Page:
With Mother’s Day this Sunday, it got me thinking about something dear to my heart ~ tea. More specifically, High Tea.
High tea became a tradition in our house many, many years ago. There used to be this cute little tea shoppe in the village where you could spend hours relaxing over a pot of tea while nibbling on delicious treats. We once had a surprise birthday party for our daughter there ~ eight seven year-olds dressed up with hats, boas, and gloves. Needless to say, we had a blast, the other patrons? Probably not so much. We miss our little Ticky-Boo Tea Shoppe.
One of my favorite ways of treating my mom is to take her to high tea for her birthday orMothers’ Day. This is a picture of us celebrating her birthday at a lovely tea shoppe close to her house. It doesn’t hold the charm of Ticky-Boo, but it comes close.
If you can’t find a tea house or luxe hotel that serves high tea, you can always make it yourself at home. Last year for Mother’s Day my kids made high tea for me, which will always be one of my favorite memories. They made everything from scratch, from the scones to the fancy desserts. It was heavenly.
You might be asking yourself why all the fuss over tea? It’s just a cup of brownish liquid, right? Well, yes, but it is also so much more.
High tea, or a ‘full tea’ as some might want to call it is a meal made up of savory sandwiches, scones, and pastries. There are also ‘cream teas’ or ‘light teas’ that serve just scones and pastries, but by far our favorite here at A Cup of Tea and Sorcery is the full tea.
Usually taken in the afternoon, the tradition started back in the 17th century when women would feel peckish before dinner ~ back then they didn’t eat until 8pm or so. That’s a long time to go between lunch and dinner! Little sandwiches would be brought up to the lady and her friends, which soon turned into a social event.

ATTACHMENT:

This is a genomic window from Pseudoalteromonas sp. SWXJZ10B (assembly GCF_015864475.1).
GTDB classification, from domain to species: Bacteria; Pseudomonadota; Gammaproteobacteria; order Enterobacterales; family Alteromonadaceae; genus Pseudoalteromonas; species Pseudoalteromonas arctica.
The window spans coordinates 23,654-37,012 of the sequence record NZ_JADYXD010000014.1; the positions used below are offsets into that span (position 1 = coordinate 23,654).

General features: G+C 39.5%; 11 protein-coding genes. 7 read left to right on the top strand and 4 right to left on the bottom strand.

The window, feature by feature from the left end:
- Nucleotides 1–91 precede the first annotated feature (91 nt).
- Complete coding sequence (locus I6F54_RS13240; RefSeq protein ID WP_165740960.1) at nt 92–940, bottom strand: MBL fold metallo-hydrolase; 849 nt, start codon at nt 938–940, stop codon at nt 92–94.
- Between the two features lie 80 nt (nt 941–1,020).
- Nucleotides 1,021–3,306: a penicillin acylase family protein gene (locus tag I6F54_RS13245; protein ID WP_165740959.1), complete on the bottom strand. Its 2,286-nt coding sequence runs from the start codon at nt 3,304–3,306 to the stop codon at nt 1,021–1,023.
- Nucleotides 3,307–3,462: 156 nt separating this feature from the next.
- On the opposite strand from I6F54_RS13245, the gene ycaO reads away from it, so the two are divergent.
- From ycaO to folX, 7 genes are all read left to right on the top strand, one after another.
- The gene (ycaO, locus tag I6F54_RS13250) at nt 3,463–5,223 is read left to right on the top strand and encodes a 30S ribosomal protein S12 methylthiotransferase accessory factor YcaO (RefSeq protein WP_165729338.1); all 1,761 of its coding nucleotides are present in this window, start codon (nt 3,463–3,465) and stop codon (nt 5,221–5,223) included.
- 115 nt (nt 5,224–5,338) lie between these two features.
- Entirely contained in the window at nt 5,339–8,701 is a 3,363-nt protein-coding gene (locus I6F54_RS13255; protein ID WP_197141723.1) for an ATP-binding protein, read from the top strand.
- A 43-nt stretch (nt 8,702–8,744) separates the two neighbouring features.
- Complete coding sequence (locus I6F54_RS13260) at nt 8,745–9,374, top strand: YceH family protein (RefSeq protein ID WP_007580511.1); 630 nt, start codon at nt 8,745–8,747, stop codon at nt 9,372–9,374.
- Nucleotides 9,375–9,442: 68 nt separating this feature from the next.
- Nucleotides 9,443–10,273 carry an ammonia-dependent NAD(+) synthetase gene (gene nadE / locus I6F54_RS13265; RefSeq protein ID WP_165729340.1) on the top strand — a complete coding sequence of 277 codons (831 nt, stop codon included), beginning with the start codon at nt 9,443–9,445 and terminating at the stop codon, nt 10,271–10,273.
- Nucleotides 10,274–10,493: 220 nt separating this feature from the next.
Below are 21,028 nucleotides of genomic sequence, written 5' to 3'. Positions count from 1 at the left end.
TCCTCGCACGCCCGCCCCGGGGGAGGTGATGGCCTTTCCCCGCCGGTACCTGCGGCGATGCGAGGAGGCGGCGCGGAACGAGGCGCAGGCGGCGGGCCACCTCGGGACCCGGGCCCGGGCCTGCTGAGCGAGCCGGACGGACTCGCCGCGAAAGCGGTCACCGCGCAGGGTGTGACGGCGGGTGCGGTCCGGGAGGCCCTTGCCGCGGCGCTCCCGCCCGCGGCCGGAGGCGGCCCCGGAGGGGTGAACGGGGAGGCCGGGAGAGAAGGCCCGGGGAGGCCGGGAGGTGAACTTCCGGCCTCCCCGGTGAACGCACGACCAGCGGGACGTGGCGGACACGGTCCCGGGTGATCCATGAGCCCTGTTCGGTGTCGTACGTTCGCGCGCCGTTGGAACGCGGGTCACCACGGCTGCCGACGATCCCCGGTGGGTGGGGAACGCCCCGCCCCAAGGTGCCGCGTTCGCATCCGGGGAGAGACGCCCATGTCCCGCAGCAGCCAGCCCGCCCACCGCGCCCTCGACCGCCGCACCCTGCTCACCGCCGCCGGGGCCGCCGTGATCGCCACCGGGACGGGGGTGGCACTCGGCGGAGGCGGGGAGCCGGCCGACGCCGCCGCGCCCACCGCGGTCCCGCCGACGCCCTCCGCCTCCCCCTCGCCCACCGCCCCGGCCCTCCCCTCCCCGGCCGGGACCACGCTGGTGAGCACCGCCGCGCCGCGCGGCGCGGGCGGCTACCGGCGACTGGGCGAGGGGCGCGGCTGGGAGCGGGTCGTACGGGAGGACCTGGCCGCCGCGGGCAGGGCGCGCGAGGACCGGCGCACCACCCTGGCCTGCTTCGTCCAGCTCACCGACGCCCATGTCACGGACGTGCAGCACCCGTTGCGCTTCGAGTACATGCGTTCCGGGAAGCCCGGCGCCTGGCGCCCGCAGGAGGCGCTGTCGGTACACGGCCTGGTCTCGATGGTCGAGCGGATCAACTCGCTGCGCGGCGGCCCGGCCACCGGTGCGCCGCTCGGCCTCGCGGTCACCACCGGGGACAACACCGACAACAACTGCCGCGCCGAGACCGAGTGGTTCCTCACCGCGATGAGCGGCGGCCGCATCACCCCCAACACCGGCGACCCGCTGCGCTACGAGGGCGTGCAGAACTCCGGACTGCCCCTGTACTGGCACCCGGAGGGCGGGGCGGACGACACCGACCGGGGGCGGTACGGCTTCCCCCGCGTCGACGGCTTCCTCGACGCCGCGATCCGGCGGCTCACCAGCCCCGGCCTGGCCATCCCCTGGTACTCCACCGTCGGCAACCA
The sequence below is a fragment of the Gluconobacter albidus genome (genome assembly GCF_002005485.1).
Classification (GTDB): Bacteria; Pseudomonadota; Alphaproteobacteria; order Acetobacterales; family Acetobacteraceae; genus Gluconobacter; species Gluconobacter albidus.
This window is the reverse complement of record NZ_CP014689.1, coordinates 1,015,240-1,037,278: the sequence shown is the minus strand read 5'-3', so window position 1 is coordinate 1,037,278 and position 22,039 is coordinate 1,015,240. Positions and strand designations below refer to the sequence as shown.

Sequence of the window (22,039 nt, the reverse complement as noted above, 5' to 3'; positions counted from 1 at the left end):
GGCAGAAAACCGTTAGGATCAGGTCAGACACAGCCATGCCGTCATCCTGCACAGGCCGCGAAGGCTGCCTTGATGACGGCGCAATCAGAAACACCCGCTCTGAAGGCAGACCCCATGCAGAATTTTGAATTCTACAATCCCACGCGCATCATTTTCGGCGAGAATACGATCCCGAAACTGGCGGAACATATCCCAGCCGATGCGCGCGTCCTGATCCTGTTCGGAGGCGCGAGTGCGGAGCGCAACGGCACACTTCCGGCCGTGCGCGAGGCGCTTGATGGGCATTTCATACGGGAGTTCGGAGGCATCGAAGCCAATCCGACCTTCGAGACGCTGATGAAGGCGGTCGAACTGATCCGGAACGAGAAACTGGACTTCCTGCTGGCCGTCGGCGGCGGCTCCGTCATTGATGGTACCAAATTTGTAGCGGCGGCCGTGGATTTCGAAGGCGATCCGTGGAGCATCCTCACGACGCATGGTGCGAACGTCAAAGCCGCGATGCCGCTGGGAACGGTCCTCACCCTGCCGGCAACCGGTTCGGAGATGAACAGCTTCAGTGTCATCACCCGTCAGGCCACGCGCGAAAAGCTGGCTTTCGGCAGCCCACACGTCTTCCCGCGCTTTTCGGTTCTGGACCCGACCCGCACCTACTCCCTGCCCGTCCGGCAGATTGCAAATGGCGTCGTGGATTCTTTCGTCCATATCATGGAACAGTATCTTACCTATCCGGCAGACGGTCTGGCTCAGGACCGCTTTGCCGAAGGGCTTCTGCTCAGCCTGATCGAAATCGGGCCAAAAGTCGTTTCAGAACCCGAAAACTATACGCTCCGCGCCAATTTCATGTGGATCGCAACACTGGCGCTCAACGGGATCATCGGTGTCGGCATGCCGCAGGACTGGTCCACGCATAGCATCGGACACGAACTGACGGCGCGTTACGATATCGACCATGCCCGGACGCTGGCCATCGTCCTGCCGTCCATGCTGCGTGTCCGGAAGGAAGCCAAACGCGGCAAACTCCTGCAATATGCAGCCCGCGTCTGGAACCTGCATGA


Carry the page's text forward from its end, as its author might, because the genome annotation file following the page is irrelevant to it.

Can’t find a tea shop or hotel near you that serves high tea? Not to worry! You can always make your own. There are hundreds of books out there that cover recipes, the history, traditions, and etiquette of high tea. Here are a few of my favorites, but don’t feel limited if you can’t find any books the internet is a haven of recipes and ideas.
So, you ask, what does high tea consist of?
The first course of high tea is a selection of sandwiches that range from egg salad with dill, salmon, cucumber with watercress, stilton with pear, or chicken salad. This BBC website has several that look delicious, but a quick google search will find you whatever type of sandwich you desire.
The next course is my favorite ~ scones. As with the sandwiches, you can go crazy with different recipes for scones, but I’m a traditionalist and like mine plain (no currants or seeds), with clotted cream and lemon curd. You can also have jam, whipped cream, or plain old butter for your scones. All of these items are available in your local grocer (except the clotted cream, I have to get that from a specialty store). I’ve made my own lemon curd before and find it’s easier to just buy a jar from the market.
After the scones comes the dessert course. This will be a plate filled with yummy treats like tiny eclairs, lemon bars, chocolate dipped strawberries, cake, or whatever favorite pastries you’d like to serve. Really, there is no right or wrong here! Here’s a recipe for Frosted Lemon Fairy Cakes that I have to try.
In fact, this BBC Good Food site has many recipes for all your high tea needs.
But Tameri, I hear you cry, what about the tea?
Ah, yes. The tea. We can’t have high tea without that, can we? Here again you are unlimited in your choices. You can go for a heavy, dragon oolong or keep it light with white peach tea. If you have a favorite, serve that. You can only find Lipton at the market? That will work just fine. Make sure you offer your guest a choice of milk, honey, sugar, and lemon for their tea. I like mine with a touch of honey, but sometimes I crave a little milk with my Earl Grey.
Over the years I’ve experimented with all kind of teas, loose and bagged. My favorite place to purchase tea is The Coffee Bean and Tea Leaf. They have a good selection and are always getting new flavors. I just bought a cherry blossom white tea that is light and delicious.
For the best brewing of black teas, I suggest steeping black tea in boiling water for three minutes, a minute and half for green or white teas with the water not quite at a boil.
Presentation is part of the fun of high tea, but if you don’t have the equipment, don’t worry! Just use what you have and get creative. Here are a few ideas to get you started.
So, what do you think? Will you try a high tea at some point? Maybe for Mother’s Day this weekend? What’s your favorite ‘special occasion’ meal?
To all you Moms out there ~ I hope you have a lovely Mother’s Day.